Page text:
Several burials excavated during 1960 at Ingombe Ilede in southern Africa were accompanied by exceptional quantities of gold and glass beads, bronze trade wire and bangles. The burials were indirectly dated to the fourteenth to fifteenth centuries AD, prior to the arrival of the Portuguese on the East Coast of Africa. New AMS dates on cotton fabric from two of the burials now relocate them in the sixteenth century. This was a dynamic period when the Portuguese were establishing market settlements along the Zambezi, generating new demands for trade products from the interior, and establishing trade networks with the Mwene Mutapa confederacy. These new dates invite a reconsideration of Ingombe Ilede's relationship to Swahili and Portuguese trade in the middle Zambezi. This article is followed by four responses and a final comment by the authors.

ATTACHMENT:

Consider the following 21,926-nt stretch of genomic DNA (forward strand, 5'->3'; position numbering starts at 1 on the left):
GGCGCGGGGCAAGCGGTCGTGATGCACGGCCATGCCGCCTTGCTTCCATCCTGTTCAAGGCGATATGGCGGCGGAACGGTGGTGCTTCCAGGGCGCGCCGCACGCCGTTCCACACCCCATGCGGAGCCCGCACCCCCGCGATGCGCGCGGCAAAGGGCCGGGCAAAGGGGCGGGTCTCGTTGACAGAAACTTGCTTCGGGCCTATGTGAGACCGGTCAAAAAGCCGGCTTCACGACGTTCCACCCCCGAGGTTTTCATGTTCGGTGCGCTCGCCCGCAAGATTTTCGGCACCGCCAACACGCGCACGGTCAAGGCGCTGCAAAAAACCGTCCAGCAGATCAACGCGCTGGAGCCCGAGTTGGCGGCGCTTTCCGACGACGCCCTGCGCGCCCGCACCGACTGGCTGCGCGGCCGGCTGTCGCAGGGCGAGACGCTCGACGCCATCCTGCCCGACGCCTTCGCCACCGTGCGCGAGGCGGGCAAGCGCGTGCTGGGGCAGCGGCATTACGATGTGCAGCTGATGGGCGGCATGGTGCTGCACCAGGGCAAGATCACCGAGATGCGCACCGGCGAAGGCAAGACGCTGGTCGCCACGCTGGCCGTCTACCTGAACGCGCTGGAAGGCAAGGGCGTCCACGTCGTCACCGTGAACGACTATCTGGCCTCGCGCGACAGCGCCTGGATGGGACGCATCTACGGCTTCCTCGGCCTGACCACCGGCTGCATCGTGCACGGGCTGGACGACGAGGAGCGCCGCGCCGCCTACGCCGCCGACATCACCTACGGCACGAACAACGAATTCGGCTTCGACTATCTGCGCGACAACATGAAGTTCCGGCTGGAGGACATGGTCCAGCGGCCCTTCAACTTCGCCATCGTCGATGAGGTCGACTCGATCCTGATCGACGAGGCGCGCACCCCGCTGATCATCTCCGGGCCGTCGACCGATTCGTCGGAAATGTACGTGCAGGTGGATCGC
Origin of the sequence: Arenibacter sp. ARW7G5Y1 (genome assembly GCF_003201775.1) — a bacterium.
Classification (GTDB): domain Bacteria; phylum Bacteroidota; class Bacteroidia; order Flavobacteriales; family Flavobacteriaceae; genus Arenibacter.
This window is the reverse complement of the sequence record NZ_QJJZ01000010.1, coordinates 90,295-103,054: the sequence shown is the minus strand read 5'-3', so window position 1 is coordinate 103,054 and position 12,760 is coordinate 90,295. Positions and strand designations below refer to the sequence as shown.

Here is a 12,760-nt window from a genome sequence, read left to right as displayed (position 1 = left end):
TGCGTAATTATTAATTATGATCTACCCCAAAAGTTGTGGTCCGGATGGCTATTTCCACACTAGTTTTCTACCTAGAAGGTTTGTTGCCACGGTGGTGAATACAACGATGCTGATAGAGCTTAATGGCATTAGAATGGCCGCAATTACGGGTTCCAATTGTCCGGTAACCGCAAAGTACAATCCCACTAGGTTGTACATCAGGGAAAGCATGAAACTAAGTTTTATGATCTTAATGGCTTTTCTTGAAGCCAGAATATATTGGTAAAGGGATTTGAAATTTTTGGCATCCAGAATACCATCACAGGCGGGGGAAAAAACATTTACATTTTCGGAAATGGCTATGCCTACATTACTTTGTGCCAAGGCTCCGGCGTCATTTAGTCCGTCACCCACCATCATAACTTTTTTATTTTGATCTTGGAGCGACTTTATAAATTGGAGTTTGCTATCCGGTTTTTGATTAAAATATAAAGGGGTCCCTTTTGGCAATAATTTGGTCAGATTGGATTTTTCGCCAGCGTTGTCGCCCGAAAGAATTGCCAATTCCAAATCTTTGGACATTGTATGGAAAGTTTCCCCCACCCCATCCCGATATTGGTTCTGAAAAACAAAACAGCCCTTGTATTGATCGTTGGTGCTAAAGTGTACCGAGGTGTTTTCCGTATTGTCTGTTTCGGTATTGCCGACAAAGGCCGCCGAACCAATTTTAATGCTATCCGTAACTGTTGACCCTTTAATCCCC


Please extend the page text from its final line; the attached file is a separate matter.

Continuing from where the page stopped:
Email your librarian or administrator to recommend adding this journal to your organisation's collection.
* Views captured on Cambridge Core between 8th August 2017 - 17th August 2017. This data will be updated every 24 hours.